Left.View of a skylight on the east tube up near the channel end (silver surface near the top of the photo, flow is to right in channel). The skylight being empty and the channel being full when this photo was taken (10:51 am) suggests that the east tube was blocked and no lava was flowing into it form the channel.Right. View of the same skylight at 3:15 pm after the tube blockage had been cleared and lava was flowing back through.
About the same time that previous photo was taken, the lava level in the channel had dropped and lava was again pouring into the east tube inlet.
Aerial view of entire channel, bridges and all, flowing left to right.
Left.About the same time that previous photo was taken, the lava level in the channel had dropped and lava was again pouring into the east tube inlet.Right. Aerial view of entire channel, bridges and all, flowing left to right.

13 November 2007

July 21 Fissure Eruption

East tube inlet in south rim of perched channel is in lower right of this photo and smoke rising from several advancing pahoehoe flows is visible in the distance. The view is generally to the southeast and Kalalua cone is visible in the right side of the photo. Pu`u Kia`I is also visible in the photo although it is partially obscured by the smoke from the breakouts.
Closeup of the tube inlet in the south rim of the channel.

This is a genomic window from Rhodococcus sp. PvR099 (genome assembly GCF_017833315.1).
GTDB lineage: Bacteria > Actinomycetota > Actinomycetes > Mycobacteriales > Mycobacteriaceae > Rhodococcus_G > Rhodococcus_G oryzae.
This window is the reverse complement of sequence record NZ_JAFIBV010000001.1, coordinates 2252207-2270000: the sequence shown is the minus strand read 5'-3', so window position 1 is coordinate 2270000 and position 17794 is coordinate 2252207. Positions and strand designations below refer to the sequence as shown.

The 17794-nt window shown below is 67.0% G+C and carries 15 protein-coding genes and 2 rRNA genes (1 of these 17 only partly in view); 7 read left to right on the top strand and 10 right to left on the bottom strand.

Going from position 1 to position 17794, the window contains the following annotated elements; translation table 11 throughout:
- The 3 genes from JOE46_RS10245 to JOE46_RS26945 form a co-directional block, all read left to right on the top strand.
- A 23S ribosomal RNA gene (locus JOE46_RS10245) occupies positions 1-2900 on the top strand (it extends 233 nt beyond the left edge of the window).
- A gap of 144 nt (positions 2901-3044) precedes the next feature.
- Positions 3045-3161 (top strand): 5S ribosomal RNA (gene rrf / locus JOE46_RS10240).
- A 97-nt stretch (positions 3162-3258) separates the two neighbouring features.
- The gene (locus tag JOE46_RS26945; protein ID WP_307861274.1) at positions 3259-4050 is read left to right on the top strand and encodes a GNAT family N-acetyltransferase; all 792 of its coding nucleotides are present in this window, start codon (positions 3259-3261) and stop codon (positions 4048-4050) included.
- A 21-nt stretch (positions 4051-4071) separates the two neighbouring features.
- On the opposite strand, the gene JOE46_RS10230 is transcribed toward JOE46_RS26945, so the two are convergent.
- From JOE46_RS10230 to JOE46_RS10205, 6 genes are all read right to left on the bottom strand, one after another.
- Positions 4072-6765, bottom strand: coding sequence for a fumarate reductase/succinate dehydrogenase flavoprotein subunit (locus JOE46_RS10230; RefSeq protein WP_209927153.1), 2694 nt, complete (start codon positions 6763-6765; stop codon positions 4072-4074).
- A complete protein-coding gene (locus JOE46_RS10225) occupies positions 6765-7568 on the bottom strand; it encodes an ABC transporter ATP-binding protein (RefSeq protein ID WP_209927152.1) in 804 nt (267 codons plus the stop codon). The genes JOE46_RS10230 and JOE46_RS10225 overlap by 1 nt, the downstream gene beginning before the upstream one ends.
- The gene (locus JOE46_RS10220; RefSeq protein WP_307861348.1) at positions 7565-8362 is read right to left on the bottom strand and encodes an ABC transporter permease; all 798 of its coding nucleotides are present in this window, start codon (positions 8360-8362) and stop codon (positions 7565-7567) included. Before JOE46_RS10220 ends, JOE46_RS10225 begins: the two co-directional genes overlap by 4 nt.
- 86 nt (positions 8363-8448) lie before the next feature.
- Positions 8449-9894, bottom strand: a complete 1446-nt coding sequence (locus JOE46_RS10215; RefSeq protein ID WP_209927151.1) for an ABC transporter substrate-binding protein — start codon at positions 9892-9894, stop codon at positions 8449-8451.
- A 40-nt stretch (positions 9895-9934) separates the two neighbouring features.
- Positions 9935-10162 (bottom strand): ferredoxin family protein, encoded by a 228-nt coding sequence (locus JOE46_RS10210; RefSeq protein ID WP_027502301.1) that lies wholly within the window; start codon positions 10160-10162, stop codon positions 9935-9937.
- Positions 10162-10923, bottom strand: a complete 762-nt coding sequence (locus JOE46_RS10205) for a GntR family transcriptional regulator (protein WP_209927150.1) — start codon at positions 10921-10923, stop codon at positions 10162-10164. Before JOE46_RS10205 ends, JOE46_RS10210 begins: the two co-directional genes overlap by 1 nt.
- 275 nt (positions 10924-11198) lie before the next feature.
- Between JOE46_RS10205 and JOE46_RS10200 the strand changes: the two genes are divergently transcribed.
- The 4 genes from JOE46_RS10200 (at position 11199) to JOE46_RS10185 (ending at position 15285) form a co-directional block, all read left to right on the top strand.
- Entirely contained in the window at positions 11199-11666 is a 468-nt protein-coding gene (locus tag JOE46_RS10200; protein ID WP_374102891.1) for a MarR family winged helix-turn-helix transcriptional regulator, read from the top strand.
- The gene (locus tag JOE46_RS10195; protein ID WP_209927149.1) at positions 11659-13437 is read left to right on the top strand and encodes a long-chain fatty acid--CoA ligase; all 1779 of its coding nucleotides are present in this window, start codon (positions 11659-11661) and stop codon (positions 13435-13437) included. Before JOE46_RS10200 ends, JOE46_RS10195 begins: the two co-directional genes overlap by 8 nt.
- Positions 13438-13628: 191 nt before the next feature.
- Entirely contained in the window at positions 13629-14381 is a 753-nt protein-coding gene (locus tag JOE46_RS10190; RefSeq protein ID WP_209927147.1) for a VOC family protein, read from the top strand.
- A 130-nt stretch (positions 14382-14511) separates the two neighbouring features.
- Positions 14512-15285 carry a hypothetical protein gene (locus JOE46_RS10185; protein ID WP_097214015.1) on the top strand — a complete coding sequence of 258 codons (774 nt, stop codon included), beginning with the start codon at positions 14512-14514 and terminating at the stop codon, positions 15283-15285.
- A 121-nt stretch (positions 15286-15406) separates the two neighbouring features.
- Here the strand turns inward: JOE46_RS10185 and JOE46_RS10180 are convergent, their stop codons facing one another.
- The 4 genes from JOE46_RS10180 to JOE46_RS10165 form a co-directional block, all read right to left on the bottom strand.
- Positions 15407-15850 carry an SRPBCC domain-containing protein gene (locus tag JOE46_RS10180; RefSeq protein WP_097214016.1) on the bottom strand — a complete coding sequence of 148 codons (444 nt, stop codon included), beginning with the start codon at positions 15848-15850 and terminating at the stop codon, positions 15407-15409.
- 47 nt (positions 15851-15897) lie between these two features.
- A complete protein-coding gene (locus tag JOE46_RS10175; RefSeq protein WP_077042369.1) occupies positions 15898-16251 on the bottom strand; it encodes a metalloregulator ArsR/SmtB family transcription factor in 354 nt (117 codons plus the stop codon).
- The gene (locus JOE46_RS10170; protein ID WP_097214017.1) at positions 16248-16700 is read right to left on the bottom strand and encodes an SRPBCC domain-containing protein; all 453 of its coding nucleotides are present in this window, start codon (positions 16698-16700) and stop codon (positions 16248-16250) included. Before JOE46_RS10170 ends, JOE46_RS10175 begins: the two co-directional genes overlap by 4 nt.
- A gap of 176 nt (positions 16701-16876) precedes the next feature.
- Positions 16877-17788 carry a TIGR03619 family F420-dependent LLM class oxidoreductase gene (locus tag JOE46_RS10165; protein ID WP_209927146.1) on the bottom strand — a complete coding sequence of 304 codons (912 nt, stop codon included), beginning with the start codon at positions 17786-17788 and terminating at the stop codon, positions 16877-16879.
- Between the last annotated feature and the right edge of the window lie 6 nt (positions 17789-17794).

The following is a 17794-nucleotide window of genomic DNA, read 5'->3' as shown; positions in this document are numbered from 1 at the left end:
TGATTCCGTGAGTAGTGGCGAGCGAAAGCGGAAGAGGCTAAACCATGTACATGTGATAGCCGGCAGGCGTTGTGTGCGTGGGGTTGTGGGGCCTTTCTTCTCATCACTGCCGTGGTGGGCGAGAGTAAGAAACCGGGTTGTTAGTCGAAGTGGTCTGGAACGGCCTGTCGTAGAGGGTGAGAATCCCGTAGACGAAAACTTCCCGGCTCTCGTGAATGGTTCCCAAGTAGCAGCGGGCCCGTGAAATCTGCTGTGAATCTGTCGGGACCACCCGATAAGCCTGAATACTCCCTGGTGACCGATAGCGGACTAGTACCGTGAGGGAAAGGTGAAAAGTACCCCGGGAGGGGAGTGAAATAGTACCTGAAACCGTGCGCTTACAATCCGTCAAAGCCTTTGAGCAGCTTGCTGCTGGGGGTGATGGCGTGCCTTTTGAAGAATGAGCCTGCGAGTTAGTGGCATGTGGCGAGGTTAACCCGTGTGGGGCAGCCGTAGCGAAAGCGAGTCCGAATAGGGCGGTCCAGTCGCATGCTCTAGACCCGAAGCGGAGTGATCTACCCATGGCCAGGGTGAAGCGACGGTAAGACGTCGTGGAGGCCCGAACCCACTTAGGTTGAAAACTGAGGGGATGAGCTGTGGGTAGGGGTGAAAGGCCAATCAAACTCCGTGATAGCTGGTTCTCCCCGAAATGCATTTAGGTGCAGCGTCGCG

Left.East tube inlet in south rim of perched channel is in lower right of this photo and smoke rising from several advancing pahoehoe flows is visible in the distance. The view is generally to the southeast and Kalalua cone is visible in the right side of the photo. Pu`u Kia`I is also visible in the photo although it is partially obscured by the smoke from the breakouts.Right. Closeup of the tube inlet in the south rim of the channel.
Spattering against the south rim of the channel near the vent.
Closeup of the spattering.
Left.Spattering against the south rim of the channel near the vent.Right. Closeup of the spattering.

9 November 2007

July 21 Fissure Eruption

Pahoehoe lobe from east tube bursting its seams.
	pahoehoe toe flowing into hole.
Left.Pahoehoe lobe from east tube bursting its seams.Right. Pahoehoe toe flowing into hole.
Channel section nearest the vent in which a couple of spattering events were seen. Some of the spatter was thrown 8-10 m (25-30 ft) high.
closeup of one of the spattering events from the channel edge. These may accompany an overturn of the crust growing on the channel
Left.Channel section nearest the vent in which a couple of spattering events were seen. Some of the spatter was thrown 8-10 m (25-30 ft) high. Right. Closeup of one of the spattering events from the channel edge. These may accompany an overturn of the crust growing on the channel.
Channel section farthest from the vent showing the east tube inlet (lower right). The crust on the rest of the channel section displays some very regular patterns.
Pahoehoe lobes issuing from the east tube advanced eastward in the vicinity of Pu`u Kia`i (peeking up out of the smoke).
Left. Channel section farthest from the vent showing the east tube inlet (lower right). The crust on the rest of the channel section displays some very regular patterns.Right. Pahoehoe lobes issuing from the east tube advanced eastward in the vicinity of Pu`u Kia`i (peeking up out of the smoke).